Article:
While Bayer’s recent history has been dominated by the controversial Monsanto acquisition, the German firm will be hoping for a more straightforward next few years with a new leadership team in place. Former Roche Pharma head Bill Anderson is yet to lay out his strategic priorities as CEO of Bayer ahead of taking on the role in June 2023, the firm has revealed a commercial re-focus outside of Europe and an R&D reorientation away from women’s health.
Bayer Group consists of three divisions, Pharmaceuticals, Consumer Health and Crop Science, the latter weighing heavily ever since the group acquired Monsanto, an American agrochemical and agricultural biotech, for USD 63 billion in 2018. Sales were up by five percent in Bayer’s pharma division in 2022, to EUR 19.25 billion.
What seemed like a good deal at the time as Monsanto was then bringing in USD 14 billion a year, turned sour when two months after the acquisition, an American jury awarded USD 289 million – later reduced – to a groundskeeper who claimed that one of the firm’s products, Roundup, had given him cancer and that the company had not been clear about tits dangers. It was just one of a string of continuing legal proceedings and settlements.
The object of the lawsuits, which escalated to 68,800 in number by February 2021, was glyphosate, the active ingredient in Roundup that was classified as a “probable carcinogen” by the World Health Organization in 2020.
In the fourth quarter of 2022, the Bayer group, including all of its divisions, recorded an overall revenue increase of 8 percent. However, profits for the period fell from EUR 1.16 billion to EUR 611 million due to the lawsuits settled in 2022 over Roundup. Meanwhile, share prices have also been plummeting.
Group CEO Werner Baumann who has been at the helm for seven years and led the Monsanto purchase has in part been held responsible by investors.
Commercial Rethink and CEO Change
Bill Anderson’s mission is clear: enable Bayer to realize its full potential and create sustainable value for our shareholders, farmers, patients, consumers, employees, and all stakeholders of the company
Norbert Winkeljohann, chairman of the Supervisory Board of Bayer AG
Amid pressure it was already under from investors, Bayer has also felt the combined strains of inflation and several countries’ cost containment measures. Stefan Oelrich, head of the group’s pharmaceuticals arm, announced that Bayer would be moving its commercial focus away from Europe to China and the US, saying that Europe had become “innovation unfriendly,” and its countries’ policies make it difficult to generate adequate returns on investments.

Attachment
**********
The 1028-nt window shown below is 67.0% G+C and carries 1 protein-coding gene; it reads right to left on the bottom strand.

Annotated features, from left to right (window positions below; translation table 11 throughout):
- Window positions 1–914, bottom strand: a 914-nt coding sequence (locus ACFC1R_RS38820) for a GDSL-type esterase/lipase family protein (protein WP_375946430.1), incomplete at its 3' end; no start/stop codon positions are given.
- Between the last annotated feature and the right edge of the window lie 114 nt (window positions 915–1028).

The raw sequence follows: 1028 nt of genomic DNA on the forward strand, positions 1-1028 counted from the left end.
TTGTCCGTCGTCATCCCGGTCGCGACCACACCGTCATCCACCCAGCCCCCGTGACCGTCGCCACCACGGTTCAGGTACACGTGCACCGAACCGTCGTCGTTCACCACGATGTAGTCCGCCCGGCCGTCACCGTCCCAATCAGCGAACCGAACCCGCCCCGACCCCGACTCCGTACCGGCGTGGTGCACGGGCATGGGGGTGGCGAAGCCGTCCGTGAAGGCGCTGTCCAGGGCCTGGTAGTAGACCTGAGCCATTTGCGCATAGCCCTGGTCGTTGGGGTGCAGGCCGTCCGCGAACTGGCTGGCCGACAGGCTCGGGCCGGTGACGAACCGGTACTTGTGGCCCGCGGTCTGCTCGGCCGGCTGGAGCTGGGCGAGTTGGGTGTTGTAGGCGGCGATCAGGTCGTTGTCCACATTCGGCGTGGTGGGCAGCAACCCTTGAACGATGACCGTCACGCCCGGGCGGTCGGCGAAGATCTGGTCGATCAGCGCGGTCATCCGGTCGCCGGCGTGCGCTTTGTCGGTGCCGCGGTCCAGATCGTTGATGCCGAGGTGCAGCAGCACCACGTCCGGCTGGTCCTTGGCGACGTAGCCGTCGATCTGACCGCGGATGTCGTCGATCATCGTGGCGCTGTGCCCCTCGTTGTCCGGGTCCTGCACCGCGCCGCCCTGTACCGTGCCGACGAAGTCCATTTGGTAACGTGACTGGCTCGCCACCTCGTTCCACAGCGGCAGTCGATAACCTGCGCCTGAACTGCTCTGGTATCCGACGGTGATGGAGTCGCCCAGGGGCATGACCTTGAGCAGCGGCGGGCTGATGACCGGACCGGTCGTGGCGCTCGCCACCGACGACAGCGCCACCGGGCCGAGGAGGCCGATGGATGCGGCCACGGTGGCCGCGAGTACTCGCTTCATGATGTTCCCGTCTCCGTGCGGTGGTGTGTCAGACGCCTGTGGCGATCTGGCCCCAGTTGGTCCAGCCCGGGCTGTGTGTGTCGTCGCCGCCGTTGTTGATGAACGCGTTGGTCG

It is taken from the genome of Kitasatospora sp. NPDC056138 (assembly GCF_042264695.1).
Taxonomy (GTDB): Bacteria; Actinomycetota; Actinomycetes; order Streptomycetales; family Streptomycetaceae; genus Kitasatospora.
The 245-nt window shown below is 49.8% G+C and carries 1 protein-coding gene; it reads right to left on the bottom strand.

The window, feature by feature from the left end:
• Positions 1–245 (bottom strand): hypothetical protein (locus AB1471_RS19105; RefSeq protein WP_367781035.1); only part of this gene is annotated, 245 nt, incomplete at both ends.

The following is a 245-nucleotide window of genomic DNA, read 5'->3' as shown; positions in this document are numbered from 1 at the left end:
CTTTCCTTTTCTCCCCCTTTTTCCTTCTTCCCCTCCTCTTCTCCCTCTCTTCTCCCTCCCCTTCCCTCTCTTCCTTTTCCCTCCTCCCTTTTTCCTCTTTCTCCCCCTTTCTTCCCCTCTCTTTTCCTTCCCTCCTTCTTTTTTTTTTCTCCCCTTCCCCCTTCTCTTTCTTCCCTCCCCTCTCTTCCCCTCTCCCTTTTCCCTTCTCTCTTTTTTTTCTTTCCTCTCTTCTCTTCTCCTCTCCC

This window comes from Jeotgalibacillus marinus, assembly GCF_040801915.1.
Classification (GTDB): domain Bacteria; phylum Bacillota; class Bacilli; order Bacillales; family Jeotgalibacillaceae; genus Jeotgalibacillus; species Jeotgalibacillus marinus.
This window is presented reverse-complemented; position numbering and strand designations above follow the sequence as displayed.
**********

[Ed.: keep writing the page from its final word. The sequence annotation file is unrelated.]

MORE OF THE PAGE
This announcement at the JP Morgan conference in January, along with a positive pharma pipeline forecast that included the rise of its peak sales projections for Kerendia, asundexian (both cardiovascular treatments), Nubeqa (prostate cancer) and elinzanetan, a hormonal treatment, with peak sales expected to reach USD 12.9 billion, boosted Bayer’s share price by 6.5 percent.
However, the group proceeded with a CEO replacement. After a selection process that began in mid-2022, Bill Anderson was chosen as the new CEO and will be coming to Bayer in June following a four-year tenure as Roche Pharma’s chief. Norbert Winkeljohann, chairman of the Supervisory Board of Bayer AG said that Anderson had an “outstanding track record of building strong product pipelines and turning biotech breakthroughs into products” and according to Bayer, he was involved in the development and launch of 25 new drugs, including 15 blockbusters.
Winkeljohann claimed that “Bill Anderson’s mission is clear: enable Bayer to realize its full potential and create sustainable value for our shareholders, farmers, patients, consumers, employees, and all stakeholders of the company,” but as of yet the details of his mission have not been revealed.
The onboarding of a new CEO with a strong pharma background combined with the troubles still riddling the group’s agricultural division have led to speculation about a possible split between the group’s three divisions although there has been no indication from the company that this could be the case.
New R&D Direction
As part of our strategy, we are refining our early innovation framework to concentrate on areas where we anticipate the best opportunities for delivering differentiated, high-value breakthrough medicines to patients
Anna Koch, Bayer spokesperson
Bayer has been vocal about a change in its R&D focus. Earlier this month, the company said it would be centring its efforts on four core therapeutic areas: oncology, cardiovascular, neurology and rare diseases/immunology, and moving away from women’s health. “As part of our strategy, we are refining our early innovation framework to concentrate on areas where we anticipate the best opportunities for delivering differentiated, high-value breakthrough medicines to patients,” said spokeswoman Anna Koch.
Bayer had acquired a large women’s health business under the 2006 takeover of Schering Pharma and is the maker of Yasmin brand birth-control pills and the Mirena intrauterine device. The firm said it would continue to pursue the development of its menopausal treatment, elinzanetant, one its most promising pharma products.
Stefan Oelrich claimed that a string of recent deals, like the acquisition of US biotech Asklepios BioPharmaceutical, were aimed at broadening the company’s cell and gene therapy base and have resulted in a more predominant role for neurology, rare diseases and immunology on its pipeline.